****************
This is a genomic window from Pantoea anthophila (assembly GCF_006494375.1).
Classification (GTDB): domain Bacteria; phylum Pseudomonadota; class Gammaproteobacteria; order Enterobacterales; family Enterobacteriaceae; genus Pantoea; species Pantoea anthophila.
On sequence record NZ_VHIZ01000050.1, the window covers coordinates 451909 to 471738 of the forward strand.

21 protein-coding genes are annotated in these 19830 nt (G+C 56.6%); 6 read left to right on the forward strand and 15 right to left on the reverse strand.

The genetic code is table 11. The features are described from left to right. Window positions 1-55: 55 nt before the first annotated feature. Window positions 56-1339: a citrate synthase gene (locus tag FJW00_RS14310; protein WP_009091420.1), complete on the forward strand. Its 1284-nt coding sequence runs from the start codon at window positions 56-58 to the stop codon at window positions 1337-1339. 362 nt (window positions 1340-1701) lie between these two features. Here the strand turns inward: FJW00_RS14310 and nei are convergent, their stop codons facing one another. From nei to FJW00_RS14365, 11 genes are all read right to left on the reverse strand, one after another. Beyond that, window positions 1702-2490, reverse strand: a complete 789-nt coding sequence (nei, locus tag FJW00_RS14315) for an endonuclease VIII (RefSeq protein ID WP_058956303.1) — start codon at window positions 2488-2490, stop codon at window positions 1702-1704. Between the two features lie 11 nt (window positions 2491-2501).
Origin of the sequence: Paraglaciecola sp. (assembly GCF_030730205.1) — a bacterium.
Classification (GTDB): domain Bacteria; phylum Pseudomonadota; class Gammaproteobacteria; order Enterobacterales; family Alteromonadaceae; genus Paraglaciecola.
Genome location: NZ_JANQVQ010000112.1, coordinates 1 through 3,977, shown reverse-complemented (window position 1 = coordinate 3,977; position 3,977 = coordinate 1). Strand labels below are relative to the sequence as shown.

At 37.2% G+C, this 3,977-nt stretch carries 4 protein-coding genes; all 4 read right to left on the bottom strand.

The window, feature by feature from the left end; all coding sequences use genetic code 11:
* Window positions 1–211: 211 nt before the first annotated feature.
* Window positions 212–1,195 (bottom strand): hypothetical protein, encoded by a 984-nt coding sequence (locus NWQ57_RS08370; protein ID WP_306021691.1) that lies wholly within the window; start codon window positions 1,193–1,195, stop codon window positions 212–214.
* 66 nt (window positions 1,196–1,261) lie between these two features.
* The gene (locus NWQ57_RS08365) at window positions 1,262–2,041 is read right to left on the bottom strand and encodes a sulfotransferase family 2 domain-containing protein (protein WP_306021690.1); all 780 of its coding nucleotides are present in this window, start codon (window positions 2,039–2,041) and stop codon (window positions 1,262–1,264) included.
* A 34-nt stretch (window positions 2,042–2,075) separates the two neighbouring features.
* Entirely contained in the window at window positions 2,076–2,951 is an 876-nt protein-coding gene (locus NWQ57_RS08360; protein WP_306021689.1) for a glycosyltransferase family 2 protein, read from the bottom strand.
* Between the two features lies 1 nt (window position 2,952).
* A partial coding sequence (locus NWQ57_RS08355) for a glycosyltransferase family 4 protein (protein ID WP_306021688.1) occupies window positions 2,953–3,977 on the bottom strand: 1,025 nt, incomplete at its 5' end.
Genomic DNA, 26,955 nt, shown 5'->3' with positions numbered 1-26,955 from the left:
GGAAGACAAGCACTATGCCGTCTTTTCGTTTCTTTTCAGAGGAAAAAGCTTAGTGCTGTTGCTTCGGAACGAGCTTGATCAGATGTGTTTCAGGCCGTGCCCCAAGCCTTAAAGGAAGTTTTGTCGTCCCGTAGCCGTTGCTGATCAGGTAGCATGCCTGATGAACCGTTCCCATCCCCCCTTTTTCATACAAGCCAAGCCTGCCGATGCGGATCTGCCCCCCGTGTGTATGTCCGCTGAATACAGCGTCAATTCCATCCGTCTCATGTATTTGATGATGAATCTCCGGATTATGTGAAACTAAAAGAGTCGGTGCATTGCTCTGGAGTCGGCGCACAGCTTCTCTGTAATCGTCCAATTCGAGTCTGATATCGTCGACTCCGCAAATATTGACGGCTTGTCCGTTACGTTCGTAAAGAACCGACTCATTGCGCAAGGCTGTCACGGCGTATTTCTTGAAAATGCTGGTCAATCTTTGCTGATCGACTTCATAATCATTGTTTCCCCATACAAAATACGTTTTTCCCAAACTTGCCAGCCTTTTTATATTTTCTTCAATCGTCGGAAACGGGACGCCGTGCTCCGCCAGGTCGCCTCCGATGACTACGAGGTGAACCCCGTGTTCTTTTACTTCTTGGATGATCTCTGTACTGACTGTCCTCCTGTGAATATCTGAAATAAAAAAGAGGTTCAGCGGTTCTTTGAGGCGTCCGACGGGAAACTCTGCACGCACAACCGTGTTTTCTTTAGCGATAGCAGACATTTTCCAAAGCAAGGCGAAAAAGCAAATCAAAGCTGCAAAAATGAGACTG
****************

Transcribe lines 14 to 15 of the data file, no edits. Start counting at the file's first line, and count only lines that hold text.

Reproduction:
* The gene (locus NWQ57_RS08365) at window positions 1,262–2,041 is read right to left on the bottom strand and encodes a sulfotransferase family 2 domain-containing protein (protein WP_306021690.1); all 780 of its coding nucleotides are present in this window, start codon (window positions 2,039–2,041) and stop codon (window positions 1,262–1,264) included.
* A 34-nt stretch (window positions 2,042–2,075) separates the two neighbouring features.